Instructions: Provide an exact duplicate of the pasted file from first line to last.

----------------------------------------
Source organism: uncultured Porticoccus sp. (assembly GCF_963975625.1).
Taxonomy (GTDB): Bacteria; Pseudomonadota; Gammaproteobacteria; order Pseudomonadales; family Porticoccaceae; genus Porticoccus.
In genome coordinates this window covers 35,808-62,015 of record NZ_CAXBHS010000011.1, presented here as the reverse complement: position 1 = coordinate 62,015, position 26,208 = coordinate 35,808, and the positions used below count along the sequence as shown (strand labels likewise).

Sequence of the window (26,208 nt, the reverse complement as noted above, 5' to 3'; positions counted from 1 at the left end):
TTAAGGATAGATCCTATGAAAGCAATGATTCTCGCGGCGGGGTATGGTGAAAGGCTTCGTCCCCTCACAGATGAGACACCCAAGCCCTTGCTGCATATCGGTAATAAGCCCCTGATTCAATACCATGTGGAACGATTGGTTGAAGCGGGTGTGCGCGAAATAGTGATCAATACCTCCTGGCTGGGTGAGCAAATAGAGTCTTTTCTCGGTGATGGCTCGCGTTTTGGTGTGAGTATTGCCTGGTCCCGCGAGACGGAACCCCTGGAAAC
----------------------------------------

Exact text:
Source organism: uncultured Porticoccus sp. (assembly GCF_963975625.1).
Taxonomy (GTDB): Bacteria; Pseudomonadota; Gammaproteobacteria; order Pseudomonadales; family Porticoccaceae; genus Porticoccus.
In genome coordinates this window covers 35,808-62,015 of record NZ_CAXBHS010000011.1, presented here as the reverse complement: position 1 = coordinate 62,015, position 26,208 = coordinate 35,808, and the positions used below count along the sequence as shown (strand labels likewise).

Sequence of the window (26,208 nt, the reverse complement as noted above, 5' to 3'; positions counted from 1 at the left end):
TTAAGGATAGATCCTATGAAAGCAATGATTCTCGCGGCGGGGTATGGTGAAAGGCTTCGTCCCCTCACAGATGAGACACCCAAGCCCTTGCTGCATATCGGTAATAAGCCCCTGATTCAATACCATGTGGAACGATTGGTTGAAGCGGGTGTGCGCGAAATAGTGATCAATACCTCCTGGCTGGGTGAGCAAATAGAGTCTTTTCTCGGTGATGGCTCGCGTTTTGGTGTGAGTATTGCCTGGTCCCGCGAGACGGAACCCCTGGAAAC